Lahore: Akbar Ali lost his laptop, television set, jewelry, mobile phone and other belongings in an armed robbery and lodged a complaint with Muslim Town Police having no hope of a breakthrough.

To his surprise police not only arrested the culprit involved in the robbery using IMEI and location area code techniques of mobile tracking but also recovered all the stolen items on his identification, he told The News Lens Pakistan.

Ali’s is one of around 200 cases that Lahore police cracked since the launch of a pilot project of the mobile tracking system in the city.

After the success of the pilot project in Lahore, Inspector General of Police Mushtaq Ahmad Sukehra ordered establishment of mobile phone tracking system across the province, disclosed Additional Inspector General of Police Operation Dr Arif Nawaz, who works with the Central Police Office, while speaking to the NewsLens Pakistan.

He said a two-week long training programme for district police officials is due to start and once it’s complete, mobile tracking units will be set up in all the police stations in Punjab. He said that the training programme has been divided into two parts. In the first part, participants would learn about International Mobile Phone Equipment Identity, International Mobile Subscriber Identity, Location Area Code and Cell ID. They would be asked to track mobile phones through IMEI, Geo-Tagging and IMSI in the second part of the training.  Senior officials of the Intelligence Bureau (IB) will also lecture participants on the subject.

Senior Superintendent of Police Kashif Mushtaq Kanju told The NewsLens Pakistan the programme would help improve response time and expedite arrest of criminals. He said the programme would help end police dependence on intelligence agencies to crack mobile phone data.  Policemen will learn state-of-the-art techniques that would improve working of Investigation and Operation wings of police across the province.

The Proliferation of cutting-edge gadgets has made it easier to nab criminals using mobile phone tracking techniques, he said.

Speaking to New Lens Pakistan, Lahore’s Deputy Inspector General of Police Operation Haider Ashraf said the experiment of introducing mobile tracking system to Lahore police is so far a success. Mobile tracking units have helped trace more than 200 criminals in one month keeping a check on street crime. He said two officials from mobile tracking unit— a constable and an upper subordinate — have been deputed at each police station in Lahore.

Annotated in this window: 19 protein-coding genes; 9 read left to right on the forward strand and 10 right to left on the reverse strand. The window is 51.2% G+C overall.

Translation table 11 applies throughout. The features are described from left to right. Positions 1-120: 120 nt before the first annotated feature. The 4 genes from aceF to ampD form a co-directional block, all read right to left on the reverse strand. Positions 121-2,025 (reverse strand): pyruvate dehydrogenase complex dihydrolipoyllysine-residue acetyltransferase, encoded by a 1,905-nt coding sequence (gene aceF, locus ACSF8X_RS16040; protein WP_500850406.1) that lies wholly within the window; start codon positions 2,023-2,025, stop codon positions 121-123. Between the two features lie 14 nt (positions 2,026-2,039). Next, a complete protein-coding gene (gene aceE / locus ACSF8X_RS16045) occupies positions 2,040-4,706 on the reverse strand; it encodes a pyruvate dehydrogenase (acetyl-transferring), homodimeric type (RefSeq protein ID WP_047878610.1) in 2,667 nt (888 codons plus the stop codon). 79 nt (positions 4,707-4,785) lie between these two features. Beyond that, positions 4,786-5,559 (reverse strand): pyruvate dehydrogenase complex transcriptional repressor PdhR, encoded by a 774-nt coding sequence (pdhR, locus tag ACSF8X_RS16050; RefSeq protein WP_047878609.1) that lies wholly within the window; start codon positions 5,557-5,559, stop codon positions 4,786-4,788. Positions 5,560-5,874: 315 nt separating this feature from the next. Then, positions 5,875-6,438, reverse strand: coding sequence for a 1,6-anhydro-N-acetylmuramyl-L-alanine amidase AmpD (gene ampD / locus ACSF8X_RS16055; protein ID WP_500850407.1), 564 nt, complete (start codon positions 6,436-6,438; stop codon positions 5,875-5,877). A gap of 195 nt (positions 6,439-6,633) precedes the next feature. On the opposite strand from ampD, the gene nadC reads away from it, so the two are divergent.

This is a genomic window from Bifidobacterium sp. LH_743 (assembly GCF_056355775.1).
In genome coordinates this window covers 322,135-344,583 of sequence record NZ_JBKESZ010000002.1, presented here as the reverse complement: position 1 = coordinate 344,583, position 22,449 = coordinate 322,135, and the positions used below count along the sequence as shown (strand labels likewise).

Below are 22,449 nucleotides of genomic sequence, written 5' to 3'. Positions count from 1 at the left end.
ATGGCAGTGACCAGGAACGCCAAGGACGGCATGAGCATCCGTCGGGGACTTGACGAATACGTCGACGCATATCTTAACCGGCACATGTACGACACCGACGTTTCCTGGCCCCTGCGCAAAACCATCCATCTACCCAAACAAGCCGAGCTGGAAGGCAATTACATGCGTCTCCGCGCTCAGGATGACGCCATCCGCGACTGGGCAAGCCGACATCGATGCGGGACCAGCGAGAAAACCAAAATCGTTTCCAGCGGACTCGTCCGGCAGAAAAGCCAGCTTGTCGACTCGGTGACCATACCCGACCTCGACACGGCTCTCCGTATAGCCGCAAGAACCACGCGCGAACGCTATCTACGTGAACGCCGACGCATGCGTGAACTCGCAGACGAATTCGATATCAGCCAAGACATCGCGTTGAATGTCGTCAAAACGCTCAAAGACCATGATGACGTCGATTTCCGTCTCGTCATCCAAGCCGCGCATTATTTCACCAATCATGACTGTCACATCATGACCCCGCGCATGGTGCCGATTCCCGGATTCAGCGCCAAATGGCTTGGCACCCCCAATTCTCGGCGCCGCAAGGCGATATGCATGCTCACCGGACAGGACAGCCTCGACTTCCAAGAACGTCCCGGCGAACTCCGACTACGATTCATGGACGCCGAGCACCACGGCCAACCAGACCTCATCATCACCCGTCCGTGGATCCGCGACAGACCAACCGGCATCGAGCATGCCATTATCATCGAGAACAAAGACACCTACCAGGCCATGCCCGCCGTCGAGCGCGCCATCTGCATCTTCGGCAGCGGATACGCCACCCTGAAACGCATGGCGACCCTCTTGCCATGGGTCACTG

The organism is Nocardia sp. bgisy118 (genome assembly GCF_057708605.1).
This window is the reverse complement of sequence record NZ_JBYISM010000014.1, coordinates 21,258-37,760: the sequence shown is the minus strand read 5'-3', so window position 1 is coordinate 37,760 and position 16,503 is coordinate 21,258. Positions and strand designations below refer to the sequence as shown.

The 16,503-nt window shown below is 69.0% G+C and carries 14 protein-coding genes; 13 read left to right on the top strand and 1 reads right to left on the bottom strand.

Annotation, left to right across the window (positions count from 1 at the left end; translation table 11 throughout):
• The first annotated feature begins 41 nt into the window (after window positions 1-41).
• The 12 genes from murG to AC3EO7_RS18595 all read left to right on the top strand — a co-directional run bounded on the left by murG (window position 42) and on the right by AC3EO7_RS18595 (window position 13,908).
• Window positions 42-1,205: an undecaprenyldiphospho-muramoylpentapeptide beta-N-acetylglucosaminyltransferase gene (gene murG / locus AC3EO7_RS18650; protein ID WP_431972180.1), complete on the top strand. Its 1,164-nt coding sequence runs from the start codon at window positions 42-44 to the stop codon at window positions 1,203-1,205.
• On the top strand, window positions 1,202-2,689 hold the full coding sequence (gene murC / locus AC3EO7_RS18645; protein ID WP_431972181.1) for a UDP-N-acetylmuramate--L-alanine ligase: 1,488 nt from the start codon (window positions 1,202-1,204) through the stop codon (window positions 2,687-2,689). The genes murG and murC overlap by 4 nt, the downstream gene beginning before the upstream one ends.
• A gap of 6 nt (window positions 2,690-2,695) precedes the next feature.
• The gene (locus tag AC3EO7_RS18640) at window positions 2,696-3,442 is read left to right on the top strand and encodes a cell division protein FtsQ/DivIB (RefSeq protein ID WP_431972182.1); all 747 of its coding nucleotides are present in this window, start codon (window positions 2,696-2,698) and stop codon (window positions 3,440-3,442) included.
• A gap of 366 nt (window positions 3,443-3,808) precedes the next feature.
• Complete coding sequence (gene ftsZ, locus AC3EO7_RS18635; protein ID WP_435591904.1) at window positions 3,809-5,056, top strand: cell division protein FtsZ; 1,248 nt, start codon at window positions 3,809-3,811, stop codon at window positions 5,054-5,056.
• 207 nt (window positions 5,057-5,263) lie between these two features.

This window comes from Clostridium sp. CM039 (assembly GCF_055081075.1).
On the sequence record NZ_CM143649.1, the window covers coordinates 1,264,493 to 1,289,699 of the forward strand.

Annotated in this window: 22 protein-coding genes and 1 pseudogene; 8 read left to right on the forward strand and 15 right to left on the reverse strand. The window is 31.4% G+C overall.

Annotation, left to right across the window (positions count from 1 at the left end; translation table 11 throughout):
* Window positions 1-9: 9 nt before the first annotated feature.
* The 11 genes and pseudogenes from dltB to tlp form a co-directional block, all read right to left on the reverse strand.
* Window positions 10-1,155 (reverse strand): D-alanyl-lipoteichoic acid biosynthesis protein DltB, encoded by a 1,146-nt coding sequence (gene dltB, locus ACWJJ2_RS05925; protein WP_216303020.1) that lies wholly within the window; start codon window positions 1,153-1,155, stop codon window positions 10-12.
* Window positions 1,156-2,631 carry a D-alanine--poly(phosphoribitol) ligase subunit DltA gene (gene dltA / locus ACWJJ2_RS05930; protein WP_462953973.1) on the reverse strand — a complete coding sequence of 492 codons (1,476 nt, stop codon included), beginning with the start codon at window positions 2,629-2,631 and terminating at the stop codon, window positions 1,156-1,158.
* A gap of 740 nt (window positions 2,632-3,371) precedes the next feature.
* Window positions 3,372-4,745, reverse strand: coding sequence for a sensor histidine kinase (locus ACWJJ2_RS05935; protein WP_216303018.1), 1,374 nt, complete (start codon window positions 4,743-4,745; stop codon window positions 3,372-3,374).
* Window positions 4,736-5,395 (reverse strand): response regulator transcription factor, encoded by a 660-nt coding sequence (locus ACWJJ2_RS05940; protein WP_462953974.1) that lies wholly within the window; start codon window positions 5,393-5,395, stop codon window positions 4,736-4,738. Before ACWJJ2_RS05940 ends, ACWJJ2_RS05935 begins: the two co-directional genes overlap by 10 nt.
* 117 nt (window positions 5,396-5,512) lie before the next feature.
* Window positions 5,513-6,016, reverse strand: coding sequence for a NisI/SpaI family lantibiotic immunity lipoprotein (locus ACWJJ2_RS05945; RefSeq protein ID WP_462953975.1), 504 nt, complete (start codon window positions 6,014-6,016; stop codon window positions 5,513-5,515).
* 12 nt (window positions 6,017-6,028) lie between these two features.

He said it is very encouraging for Lahore police that mobile tracking units are being introduced across Punjab, adding the system would go a long way in cracking high-profile cases of terrorism and kidnapping.  Police in major cities are better equipped than their counterparts in rural areas.  Training and technology will also help them work on modern lines and check use of illegal SIMs and pressure cellular companies to comply with rules while giving connections.

He rejected the notion that tracking a mobile is a violation of fundamental right of privacy saying “we only track data about criminals and their accomplices”.

“We do not track data about people at large. Use of this technology to track down stolen phones or nab criminals is a legally right.”

Constable Riasat Ali, who works with the mobile tracking unit in Lahore, told  News Lens Pakistan the training will hone police officials’ skills to arrest criminals in the shortest possible time.

Taking to News Lens Pakistan, Director of Digital Rights Foundation Nighat Dad termed it a violation of a fundamental right of privacy.

“Law enforcement agencies expand their surveillance capabilities at the expense of an individual’s privacy. Among all surveillance activities perhaps the most powerful is cell phone’s location tracking that is done warrantless without any judicial oversight and SOPs.”

She said that it is not only about knowing a person’s location but also about knowing massive information about identity and what he or she values. “The police should have to obtain a warrant based on reasonable evidence of suspicion before tracking down cell phones. Police department’s location tracking policies should be clear, available in public domain and protective of privacy,” she said.

Advocate Haider Raza of Lahore High Court, however,  told News Lens Pakistan that Chapter 13 of the Evidence Act allows police to use modern equipment to collect evidence so they (police) do not need a warrant from a court of law for mobile tracking of criminals.

Anwar Ahmed, a resident of Lahore, seemed a little apprehensive and said switching to new technology is not wrong in fact it will lead to better policing but “we have seen in the past that police force had misused authority.

“It is binding on police high-ups to ensure constables and upper-subordinates who will be part of mobile tracking units at police stations do not misuse their authority.”

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